Sheepwalking

17 01 2009

Sheep aren’t particularly clever animals. They gain safety in their herd as they have no means of self protection and spend most of their day ambling from one bit of grass to another.

Seth Godin coined the phrase sheepwalking to describe this sort of behaviour in our work places. A placid acceptance of the way things are, recognising that stepping out of the herd is both dangerous and unlikely to be successful such that following each other around, almost aimlessly, will get the job done to a moderate degree of satisfaction all round.

Shepherds (and managers) like this sort of behaviour as they know that if they leave the sheep out on the moors one day and comes back the next, the sheep won’t have gone far but will have achieved what they needed to have done. If a sheep wanders out of the herd either the herd bring it back in or the shepherd and a bit of implied threat from a sheepdog restore normality. Occasionally the sheep are rounded up and directed on to a new task or better pastures. When the weather is particularly bad the shepherd brings the sheep in and make sure his flock are protected.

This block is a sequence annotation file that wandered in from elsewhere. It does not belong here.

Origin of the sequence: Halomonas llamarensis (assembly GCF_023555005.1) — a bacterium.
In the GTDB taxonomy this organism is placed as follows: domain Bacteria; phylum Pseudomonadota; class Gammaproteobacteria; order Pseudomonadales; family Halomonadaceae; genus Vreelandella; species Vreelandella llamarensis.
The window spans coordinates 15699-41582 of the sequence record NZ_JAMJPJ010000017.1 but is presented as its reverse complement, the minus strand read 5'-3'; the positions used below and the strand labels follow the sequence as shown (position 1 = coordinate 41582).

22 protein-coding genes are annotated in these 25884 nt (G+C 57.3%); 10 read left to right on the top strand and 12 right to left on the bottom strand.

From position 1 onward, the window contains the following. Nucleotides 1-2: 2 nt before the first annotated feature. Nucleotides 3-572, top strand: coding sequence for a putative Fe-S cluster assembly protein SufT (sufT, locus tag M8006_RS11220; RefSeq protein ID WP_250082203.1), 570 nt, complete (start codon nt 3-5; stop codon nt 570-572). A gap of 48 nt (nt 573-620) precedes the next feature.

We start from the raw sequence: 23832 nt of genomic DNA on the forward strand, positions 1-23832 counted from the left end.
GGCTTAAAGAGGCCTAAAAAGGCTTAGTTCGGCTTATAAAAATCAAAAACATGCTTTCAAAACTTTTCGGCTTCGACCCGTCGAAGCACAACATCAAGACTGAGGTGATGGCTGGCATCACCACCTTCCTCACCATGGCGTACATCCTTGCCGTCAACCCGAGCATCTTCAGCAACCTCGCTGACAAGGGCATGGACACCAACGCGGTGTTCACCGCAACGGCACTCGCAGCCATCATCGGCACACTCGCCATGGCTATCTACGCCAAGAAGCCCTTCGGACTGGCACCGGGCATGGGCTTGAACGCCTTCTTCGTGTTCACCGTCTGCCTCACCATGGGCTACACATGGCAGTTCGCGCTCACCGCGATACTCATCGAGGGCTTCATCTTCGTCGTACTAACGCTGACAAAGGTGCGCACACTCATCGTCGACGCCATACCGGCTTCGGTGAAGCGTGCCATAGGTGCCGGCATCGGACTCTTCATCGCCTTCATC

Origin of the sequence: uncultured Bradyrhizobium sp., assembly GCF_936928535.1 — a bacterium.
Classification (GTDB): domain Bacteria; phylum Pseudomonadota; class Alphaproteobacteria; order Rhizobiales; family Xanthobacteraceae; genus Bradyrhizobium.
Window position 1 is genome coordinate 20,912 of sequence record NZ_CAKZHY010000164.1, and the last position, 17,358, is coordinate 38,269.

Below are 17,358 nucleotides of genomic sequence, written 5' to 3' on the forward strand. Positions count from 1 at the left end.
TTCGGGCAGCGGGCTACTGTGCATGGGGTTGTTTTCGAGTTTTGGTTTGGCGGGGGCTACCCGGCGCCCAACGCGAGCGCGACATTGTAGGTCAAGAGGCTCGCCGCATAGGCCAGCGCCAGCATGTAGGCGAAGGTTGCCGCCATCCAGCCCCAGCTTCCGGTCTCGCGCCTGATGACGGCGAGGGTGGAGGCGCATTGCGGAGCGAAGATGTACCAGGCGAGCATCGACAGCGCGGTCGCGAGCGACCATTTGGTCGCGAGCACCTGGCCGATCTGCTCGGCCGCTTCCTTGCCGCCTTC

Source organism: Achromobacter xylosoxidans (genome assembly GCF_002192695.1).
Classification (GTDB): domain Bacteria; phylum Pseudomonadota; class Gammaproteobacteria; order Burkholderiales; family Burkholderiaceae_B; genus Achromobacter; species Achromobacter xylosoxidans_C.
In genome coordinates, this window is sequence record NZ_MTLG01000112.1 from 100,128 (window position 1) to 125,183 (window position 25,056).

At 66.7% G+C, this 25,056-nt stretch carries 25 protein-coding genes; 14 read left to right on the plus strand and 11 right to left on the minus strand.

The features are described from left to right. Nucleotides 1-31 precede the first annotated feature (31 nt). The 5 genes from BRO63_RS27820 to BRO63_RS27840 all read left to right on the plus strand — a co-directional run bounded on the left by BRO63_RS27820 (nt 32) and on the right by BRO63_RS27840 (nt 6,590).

It’s not compulsory you know?

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